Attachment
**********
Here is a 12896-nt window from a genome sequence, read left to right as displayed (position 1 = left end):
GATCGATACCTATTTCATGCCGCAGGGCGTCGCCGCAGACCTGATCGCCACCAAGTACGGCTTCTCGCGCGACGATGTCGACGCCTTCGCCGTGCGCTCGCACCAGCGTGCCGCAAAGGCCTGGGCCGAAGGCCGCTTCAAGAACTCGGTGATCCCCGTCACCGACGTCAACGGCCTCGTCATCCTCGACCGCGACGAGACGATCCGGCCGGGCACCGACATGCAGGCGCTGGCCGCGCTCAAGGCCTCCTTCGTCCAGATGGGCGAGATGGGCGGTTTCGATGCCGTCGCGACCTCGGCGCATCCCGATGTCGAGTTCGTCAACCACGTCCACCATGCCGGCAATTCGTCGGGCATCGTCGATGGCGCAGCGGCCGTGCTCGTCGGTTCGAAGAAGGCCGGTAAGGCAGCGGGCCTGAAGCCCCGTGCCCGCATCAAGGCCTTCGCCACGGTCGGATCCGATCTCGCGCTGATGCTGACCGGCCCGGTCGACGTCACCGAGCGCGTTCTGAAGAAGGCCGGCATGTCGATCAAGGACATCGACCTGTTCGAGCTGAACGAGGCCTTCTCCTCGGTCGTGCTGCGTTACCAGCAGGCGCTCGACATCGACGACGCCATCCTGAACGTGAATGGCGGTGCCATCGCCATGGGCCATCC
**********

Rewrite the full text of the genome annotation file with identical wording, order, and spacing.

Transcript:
Here is a 12896-nt window from a genome sequence, read left to right as displayed (position 1 = left end):
GATCGATACCTATTTCATGCCGCAGGGCGTCGCCGCAGACCTGATCGCCACCAAGTACGGCTTCTCGCGCGACGATGTCGACGCCTTCGCCGTGCGCTCGCACCAGCGTGCCGCAAAGGCCTGGGCCGAAGGCCGCTTCAAGAACTCGGTGATCCCCGTCACCGACGTCAACGGCCTCGTCATCCTCGACCGCGACGAGACGATCCGGCCGGGCACCGACATGCAGGCGCTGGCCGCGCTCAAGGCCTCCTTCGTCCAGATGGGCGAGATGGGCGGTTTCGATGCCGTCGCGACCTCGGCGCATCCCGATGTCGAGTTCGTCAACCACGTCCACCATGCCGGCAATTCGTCGGGCATCGTCGATGGCGCAGCGGCCGTGCTCGTCGGTTCGAAGAAGGCCGGTAAGGCAGCGGGCCTGAAGCCCCGTGCCCGCATCAAGGCCTTCGCCACGGTCGGATCCGATCTCGCGCTGATGCTGACCGGCCCGGTCGACGTCACCGAGCGCGTTCTGAAGAAGGCCGGCATGTCGATCAAGGACATCGACCTGTTCGAGCTGAACGAGGCCTTCTCCTCGGTCGTGCTGCGTTACCAGCAGGCGCTCGACATCGACGACGCCATCCTGAACGTGAATGGCGGTGCCATCGCCATGGGCCATCC